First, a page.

Combined cycle efficiency estimates (ISO base load ratings) projected for three different TITs are summarized in the Table. Cycle pressure ratios are approximate optimum values (to maximize the GT-specific output).

Estimates are provided for two TF predictions. Today’s state-of-the-art, based on published field-measured performances (discounting hyperbole), supports the lower value. It remains to be seen if an aggressive technology push for the higher TF will bear fruit.

Figure 3: Gas turbine Brayton cycle entitlement stairsteps

Opportunities for improvement

In order to investigate where the opportunities for improvement lie, a sample calculation is done. An advanced class gas turbine with 1,600°C (2,912°F) TIT and cycle pressure ratio of 22:1 (simple cycle efficiency of 41.4%) is taken as the starting point.

For PR = 22, the theoretical efficiency entitlement is 58.7% (with zero losses, isentropic components and no turbine cooling). Going through the elimination of loss mechanisms in an orderly fashion, one ends up with the stairstep chart in Figure 3. The hot gas path provides the largest opportunity for improvement. The improvements in Figure 3 add up to about 12%. Thus, the maximum possible efficiency is 53.4%. The difference between 53.44% and 58.7% is due to the exergy destruction (irreversibility) in the combustor. There is nothing that can be done to alleviate this fundamental loss.

Efforts to minimize the hot gas path losses include:

  • Reduction of cooling flows materials (superalloys, ceramic matrix composites), casting techniques (directionally solidified, single crystal), film and effusion cooling, thermal barrier coatings
  • Brush and honeycomb seals, and reduced clearances
  • 3D CFD for airfoil profiles and vane/blade geometries.

Technologies that can help in this endeavor are additive manufacturing, faster computer processing, data analytics and adaptive controls. The goal of combustor improvements is to achieve stable, premixed combustion for low NOx at 1,700°C. The enabling technology is axial fuel staging. The concept can be thought of as reheat or sequential combustion without a turbine stage between the combustors. The technology also enables the turndown of the GT to low loads while staying emissions-compliant.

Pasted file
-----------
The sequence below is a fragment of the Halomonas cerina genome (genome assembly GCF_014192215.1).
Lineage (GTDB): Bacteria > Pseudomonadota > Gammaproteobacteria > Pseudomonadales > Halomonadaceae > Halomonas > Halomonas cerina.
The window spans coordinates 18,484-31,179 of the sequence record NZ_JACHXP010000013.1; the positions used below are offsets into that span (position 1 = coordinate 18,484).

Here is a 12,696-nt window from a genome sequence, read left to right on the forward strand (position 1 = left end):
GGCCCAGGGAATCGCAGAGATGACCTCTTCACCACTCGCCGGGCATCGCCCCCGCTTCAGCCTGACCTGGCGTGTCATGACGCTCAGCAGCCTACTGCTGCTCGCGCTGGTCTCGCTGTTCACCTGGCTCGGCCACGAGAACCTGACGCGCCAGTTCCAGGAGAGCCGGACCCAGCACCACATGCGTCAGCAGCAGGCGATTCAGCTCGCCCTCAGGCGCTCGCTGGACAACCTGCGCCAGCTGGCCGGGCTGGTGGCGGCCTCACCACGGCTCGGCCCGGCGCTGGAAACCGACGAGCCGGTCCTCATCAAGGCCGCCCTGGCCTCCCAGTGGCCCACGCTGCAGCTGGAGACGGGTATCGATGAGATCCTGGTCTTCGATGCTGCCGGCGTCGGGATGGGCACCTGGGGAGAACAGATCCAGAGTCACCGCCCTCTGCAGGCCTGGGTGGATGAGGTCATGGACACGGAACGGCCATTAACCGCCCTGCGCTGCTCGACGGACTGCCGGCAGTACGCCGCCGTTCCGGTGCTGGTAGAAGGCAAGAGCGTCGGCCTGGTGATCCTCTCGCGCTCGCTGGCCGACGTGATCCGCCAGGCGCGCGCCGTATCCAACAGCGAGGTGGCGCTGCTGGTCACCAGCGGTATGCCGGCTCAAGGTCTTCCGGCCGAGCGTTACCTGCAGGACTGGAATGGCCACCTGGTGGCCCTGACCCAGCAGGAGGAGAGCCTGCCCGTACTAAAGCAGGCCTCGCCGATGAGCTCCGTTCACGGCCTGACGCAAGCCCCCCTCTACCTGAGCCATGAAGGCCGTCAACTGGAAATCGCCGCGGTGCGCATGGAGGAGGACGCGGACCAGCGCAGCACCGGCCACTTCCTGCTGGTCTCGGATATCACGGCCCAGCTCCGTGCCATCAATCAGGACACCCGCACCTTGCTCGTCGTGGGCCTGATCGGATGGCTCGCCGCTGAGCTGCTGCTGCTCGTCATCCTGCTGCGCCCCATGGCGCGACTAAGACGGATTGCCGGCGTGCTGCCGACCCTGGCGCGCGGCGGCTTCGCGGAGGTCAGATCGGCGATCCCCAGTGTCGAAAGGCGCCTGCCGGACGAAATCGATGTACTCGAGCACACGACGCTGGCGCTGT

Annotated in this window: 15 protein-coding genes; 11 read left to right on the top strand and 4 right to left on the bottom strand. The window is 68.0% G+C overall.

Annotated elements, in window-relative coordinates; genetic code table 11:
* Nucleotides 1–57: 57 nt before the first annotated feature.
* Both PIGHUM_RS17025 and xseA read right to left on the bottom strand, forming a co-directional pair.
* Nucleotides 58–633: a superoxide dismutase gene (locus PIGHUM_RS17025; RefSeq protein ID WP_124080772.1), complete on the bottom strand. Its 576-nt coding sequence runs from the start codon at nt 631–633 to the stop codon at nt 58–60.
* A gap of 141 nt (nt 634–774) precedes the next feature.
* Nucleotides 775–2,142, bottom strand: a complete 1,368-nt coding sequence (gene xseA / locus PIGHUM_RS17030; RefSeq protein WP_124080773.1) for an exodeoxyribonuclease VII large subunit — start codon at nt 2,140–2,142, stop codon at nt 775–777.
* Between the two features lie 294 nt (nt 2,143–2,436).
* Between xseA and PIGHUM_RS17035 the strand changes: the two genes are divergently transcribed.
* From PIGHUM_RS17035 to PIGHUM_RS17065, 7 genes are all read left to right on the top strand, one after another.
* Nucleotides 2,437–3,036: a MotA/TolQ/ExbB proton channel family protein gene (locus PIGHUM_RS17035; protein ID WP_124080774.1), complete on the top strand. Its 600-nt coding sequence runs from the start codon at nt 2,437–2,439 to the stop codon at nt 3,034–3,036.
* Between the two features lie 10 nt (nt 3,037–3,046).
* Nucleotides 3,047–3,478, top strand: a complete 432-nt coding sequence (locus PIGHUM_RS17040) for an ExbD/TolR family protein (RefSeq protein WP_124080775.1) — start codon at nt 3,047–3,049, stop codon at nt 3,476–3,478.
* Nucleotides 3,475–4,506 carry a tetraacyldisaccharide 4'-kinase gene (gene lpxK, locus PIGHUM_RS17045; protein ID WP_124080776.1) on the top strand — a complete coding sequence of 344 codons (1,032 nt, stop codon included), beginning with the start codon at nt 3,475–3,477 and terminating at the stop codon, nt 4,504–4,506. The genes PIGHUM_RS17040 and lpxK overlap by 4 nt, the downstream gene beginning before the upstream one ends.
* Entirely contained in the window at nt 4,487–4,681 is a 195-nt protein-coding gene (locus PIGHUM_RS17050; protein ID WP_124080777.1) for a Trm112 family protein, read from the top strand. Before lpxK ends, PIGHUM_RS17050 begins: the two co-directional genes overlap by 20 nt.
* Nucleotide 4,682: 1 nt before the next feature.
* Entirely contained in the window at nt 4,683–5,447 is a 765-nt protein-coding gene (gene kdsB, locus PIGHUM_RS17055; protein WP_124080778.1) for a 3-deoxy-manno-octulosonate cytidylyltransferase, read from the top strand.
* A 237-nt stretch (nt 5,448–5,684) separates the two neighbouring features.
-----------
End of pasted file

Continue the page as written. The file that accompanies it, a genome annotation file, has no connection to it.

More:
Modern axial compressors are also quite close to entitlement with polytropic efficiencies of 93% or higher. Similar to the combustor, the focus of the designer is on stable operation without surge or stall across the entire operating regime (ambient and load conditions).

The enabling technologies are 3D aero design codes and multiple stages of variable stator vanes with model-based (adaptive) controls. As the GTs become bigger and hotter, it is imperative to optimize component size (lower stage numbers and flow-path profiles).

One OEM’s next generation machine has a 12-stage axial compressor with a pressure ratio of 24:1. In addition, OEMs have originated various initiatives and technologies to improve performance. This includes sequential (reheat) combustion, rotor and hot gas path cooling air, steam cooling of hot gas path components, welded rotors, hydraulic clearance optimization, serrated (Hirth) or Curvic coupling of disks and fuel moisturization.

For the bottoming cycle, the status of the technology maturity is such that it allows only incremental improvement at best. As turbine inlet and exhaust gas temperatures creep up, the key thermodynamic design principle is to match source (exhaust gas) and sink (steam) temperatures.

This is primarily a material-and-cost issue. The state-of-the-art is 600°C (1,112°F) in main and hot reheat steam temperatures. At existing steam cycle pressures (as high as 180 bar or 2,600 psi for high-pressure steam), alloy tubes (in the heat recovery boiler) and pipes are required. This adds significantly to construction costs. Even higher steam temperatures are requisite for an optimal match with exhaust temperatures pushing 650°C or higher. Rating performances are typically quoted with minimal auxiliary equipment loads and once-through water cooled condenser (lowest possible steam turbine back-pressure with minimum parasitic loss).

In many places in the world, water scarcity and environmental regulations make this impractical. Another site-specific limit is the stack gas temperature from a plume abatement perspective. On paper, it is possible to design a heat recovery boiler and steam cycle to bring the stack temperature to very low levels. However, even when cost is ignored, it could only be built in a few places in the world.

S. C. Gülen is a Bechtel Fellow and Senior Principal Engineer at Bechtel Infrastructure and Power. For more detailed coverage of the concepts discussed herein, see his recent book Gas Turbines for Electric Power Generation (Cambridge University Press, 2019). For more information, the author will make a presentation at Turbo Expo 2019.